Little Women is a novel written by Louisa May Alcott and first published in 1868.
The novel was an autobiographical family ethics novel set in the American Civil War and based on the life’s trifles of four sisters in an ordinary family in New England in the 19th century. Influenced by Ralph Waldo Emerson, the great thinker of the time, the novel emphasizes the concept of personal dignity, independence and self-discipline. The content is simple but exquisite; the structure is simple but profound, full of strong appeal. Little Women is a semi-autobiographical novel with female characters and feminist consciousness.
During the American Civil War, Mr. March went to war as a chaplain, and his four daughters and their mother lived a poor but strong and optimistic life at home. They were poor, but willing to help their neighbors, the Hummels, who needed help more than they did. Women have vanity; they want to get beautiful clothes, eat delicious food, live like a princess. Although full of fantasy, in real life, they use their own efforts to solve the various difficulties in life. The eldest daughter, Meg, is beautiful by nature and full of longing for love; the second daughter, Jo, was independent and determined to be a writer; the third daughter, Beth, is the traditional good girl, weak and lovable. The youngest daughter, Amy, loves painting. The story follows these four women as they grow from girls into little women, recounting their unruly experiences and respective pursuit of different ideals and the processing of finding their true self.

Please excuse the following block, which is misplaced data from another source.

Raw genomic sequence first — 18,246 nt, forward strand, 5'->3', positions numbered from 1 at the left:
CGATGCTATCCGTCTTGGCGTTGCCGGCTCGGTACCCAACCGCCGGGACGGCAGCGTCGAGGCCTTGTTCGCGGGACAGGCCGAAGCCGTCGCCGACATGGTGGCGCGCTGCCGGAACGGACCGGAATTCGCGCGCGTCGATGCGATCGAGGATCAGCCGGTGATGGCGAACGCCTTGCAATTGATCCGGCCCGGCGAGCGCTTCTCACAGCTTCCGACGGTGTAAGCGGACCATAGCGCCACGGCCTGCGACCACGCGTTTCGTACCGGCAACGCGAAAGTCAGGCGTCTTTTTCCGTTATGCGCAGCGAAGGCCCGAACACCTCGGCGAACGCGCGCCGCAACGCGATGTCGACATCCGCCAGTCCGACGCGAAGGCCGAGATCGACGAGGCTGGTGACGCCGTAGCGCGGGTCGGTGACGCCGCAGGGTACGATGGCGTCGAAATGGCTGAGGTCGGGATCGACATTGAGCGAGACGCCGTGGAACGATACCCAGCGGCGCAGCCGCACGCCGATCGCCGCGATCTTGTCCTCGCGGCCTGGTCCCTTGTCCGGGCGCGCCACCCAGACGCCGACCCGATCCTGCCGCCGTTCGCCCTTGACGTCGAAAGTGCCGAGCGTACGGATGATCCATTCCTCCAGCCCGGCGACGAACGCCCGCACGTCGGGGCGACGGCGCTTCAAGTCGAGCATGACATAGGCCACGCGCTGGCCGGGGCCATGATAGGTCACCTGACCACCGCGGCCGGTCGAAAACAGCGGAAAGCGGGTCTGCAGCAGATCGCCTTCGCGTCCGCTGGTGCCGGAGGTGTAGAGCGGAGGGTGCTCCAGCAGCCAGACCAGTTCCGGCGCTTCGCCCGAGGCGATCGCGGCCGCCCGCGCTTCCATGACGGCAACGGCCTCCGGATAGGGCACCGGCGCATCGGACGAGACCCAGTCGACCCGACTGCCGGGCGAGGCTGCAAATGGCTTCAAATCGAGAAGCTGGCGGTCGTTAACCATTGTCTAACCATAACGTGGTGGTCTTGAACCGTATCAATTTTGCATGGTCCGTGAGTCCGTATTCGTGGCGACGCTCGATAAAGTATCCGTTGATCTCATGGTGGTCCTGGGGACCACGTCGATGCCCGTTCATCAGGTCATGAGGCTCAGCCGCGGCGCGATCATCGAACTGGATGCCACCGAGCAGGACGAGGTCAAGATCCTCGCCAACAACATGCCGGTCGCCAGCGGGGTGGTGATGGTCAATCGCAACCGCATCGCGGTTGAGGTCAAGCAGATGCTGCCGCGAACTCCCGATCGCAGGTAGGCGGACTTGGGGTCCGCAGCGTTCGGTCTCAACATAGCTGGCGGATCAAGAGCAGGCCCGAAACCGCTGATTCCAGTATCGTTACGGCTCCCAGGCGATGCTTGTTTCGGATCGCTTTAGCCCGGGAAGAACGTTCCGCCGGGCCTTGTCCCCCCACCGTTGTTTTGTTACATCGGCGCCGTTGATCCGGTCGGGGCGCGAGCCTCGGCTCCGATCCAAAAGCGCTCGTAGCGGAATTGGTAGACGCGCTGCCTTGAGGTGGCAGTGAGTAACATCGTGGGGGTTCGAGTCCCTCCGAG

The reason why the four March sisters, who are the true, the good and the beautiful, have such qualities as kindness, diligence, selflessness, tolerance and toughness cannot be separated from Mrs. March’s excellent education. Parents are their children’s first teachers, and there is no doubt that Mrs. March is an excellent teacher. She is generous, ready to help others, not easily angry, and grateful for life. In the eyes of the children, she is not only a good mother, but also their best friend. They liked to confide their worries to Mrs. March, who gave them good advice and help. It is because of Mrs. March’s unique family education that the four sisters became little women loved by everyone. Consequently, the courageous images of women in this book touch the heartstrings of numerous female readers.